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This site celebrates the Crawdad….. Our delicious little friends from the water.

Crawdads which are also know around the world as crayfish, yabbies, and mudbugs are first cousins to the lobster. They are a part of the super-families Parastacoidea and Astacoidea. The oldest parastacodiea fossil that has been found on record is 115 million years old. It is unusual to find a crawdad fossil more than 30 million years old.

They breathe through feather-like gills and can be found in many parts of the world, most commonly the United States where over 330 species can be found. In fact, Louisiana is known for crawdad catching because it sets into production 90 percent of the crawdads that are found in the United States.

Crawdads live in water that will not freeze at the bottom which is commonly a stream or brook where fresh water is running. They cannot tolerate polluted water at all and tend to feed off of plants and living/dead animals as well.

Typically, crawdads are used to catch bigger fish but are not considered the best bait since they can fall off very easily. For a suitable companionship, crawdads can be used to catch large-mouth bass, channel catfish, pike fish and muskie.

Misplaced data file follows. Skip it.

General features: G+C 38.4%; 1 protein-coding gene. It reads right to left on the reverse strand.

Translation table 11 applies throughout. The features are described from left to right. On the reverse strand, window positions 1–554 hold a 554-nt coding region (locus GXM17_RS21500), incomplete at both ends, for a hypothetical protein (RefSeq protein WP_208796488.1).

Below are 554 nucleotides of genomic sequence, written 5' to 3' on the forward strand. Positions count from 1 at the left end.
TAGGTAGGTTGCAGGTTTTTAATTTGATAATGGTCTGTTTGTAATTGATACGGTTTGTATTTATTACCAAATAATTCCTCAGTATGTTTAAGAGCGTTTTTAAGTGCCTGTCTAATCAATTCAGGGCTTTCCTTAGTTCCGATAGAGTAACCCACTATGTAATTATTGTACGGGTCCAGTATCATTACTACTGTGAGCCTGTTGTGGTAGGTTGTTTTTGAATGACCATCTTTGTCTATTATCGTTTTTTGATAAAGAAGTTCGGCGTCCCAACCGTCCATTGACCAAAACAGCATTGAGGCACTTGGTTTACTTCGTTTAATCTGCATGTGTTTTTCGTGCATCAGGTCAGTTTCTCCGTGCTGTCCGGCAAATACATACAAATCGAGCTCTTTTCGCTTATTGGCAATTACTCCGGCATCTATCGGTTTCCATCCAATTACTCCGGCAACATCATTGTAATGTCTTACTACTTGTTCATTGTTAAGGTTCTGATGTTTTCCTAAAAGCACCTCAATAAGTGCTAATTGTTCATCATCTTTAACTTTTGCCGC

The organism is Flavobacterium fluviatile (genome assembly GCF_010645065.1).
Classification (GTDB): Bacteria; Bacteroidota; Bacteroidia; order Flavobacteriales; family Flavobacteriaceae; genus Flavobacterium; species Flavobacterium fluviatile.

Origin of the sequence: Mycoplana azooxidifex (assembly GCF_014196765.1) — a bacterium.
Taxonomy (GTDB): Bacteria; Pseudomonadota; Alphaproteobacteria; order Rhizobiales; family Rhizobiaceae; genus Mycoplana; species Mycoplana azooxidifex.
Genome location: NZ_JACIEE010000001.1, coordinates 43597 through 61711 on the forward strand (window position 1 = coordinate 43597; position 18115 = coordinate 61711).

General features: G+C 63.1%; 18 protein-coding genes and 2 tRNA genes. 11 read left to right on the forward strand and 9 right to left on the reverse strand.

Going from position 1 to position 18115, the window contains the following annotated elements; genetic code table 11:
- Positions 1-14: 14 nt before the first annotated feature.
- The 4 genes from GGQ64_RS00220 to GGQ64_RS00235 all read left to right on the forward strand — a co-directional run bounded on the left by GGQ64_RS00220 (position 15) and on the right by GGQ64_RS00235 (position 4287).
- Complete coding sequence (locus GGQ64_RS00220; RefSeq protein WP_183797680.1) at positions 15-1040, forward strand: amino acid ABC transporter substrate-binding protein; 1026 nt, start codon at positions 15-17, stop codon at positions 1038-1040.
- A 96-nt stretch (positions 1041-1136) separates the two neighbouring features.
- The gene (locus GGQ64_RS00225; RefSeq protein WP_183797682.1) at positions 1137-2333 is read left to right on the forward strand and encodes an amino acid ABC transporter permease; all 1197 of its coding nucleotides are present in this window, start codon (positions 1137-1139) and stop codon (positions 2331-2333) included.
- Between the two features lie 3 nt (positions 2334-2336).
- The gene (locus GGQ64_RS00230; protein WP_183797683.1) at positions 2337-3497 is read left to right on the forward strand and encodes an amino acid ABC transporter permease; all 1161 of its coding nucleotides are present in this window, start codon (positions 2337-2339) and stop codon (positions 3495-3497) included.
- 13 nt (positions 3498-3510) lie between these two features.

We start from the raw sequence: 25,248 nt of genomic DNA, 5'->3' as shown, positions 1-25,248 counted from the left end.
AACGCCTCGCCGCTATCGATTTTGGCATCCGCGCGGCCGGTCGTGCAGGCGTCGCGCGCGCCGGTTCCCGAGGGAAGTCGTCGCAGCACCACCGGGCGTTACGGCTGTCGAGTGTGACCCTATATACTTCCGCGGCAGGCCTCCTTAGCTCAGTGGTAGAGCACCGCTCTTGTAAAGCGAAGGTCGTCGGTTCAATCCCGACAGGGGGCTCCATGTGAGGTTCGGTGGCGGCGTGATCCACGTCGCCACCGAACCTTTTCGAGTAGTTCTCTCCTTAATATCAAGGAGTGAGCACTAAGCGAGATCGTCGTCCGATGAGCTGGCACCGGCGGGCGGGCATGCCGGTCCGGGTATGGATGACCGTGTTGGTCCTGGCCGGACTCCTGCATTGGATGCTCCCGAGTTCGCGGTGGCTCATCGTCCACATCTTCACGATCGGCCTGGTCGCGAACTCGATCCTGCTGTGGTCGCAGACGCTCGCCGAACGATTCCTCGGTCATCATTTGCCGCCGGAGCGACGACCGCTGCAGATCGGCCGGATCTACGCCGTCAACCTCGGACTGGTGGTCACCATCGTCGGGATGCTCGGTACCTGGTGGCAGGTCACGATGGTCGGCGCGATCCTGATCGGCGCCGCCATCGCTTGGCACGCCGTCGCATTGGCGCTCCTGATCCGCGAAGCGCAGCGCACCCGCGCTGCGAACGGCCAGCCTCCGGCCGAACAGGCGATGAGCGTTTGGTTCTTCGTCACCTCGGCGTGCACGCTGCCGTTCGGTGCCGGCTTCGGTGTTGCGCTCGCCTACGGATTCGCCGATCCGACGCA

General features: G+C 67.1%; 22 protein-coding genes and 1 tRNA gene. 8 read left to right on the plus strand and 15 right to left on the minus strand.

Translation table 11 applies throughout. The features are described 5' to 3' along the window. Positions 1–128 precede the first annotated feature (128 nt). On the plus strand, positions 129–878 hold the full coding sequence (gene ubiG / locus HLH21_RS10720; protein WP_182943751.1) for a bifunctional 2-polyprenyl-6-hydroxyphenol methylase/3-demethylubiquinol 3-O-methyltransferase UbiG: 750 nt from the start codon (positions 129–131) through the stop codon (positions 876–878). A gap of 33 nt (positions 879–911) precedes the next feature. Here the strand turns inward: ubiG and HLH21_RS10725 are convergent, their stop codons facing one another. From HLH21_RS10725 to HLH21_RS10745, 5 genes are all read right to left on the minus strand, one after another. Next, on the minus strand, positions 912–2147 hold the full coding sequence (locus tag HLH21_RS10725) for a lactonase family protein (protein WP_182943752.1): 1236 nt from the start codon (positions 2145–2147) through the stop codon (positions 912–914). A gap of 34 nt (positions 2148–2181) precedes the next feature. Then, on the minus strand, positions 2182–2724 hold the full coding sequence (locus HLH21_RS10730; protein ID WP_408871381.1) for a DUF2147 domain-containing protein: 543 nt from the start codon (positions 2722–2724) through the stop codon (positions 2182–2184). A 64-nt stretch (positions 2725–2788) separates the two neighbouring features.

Crawdads are enjoyed all over the world as far as their taste is concerned but just like with lobsters there are minimal parts that can actually be safely eaten. Typically, the crawdads tail is served when it comes to soups and bisques though the claws can be boiled and pulled apart which exposes a lot of meat.

Various countries eat their crawdads differently such as boiling it with multiple seasonings like in Mexico where crawdads are called acocil and were a very essential value where nutrition was concerned in ancient times. It can also be smoked or sun-dried like it is Nigeria or steamed whole with hot chili and sichen pepper like it is in China. No matter how it is cooked it is very popular in many countries.

If you don't want to eat them, then perhaps you will want to keep them as a pet. Crawdads can be entertaining pets; however they are very shy and can stay hidden under rocks and plants. They eat smaller fish, tropical fish, regular fish food and shrimp pellets. They can climb out of the tank if there is no lid.

They are neat little creatures and kids love to catch them, throw them back and catch them again!

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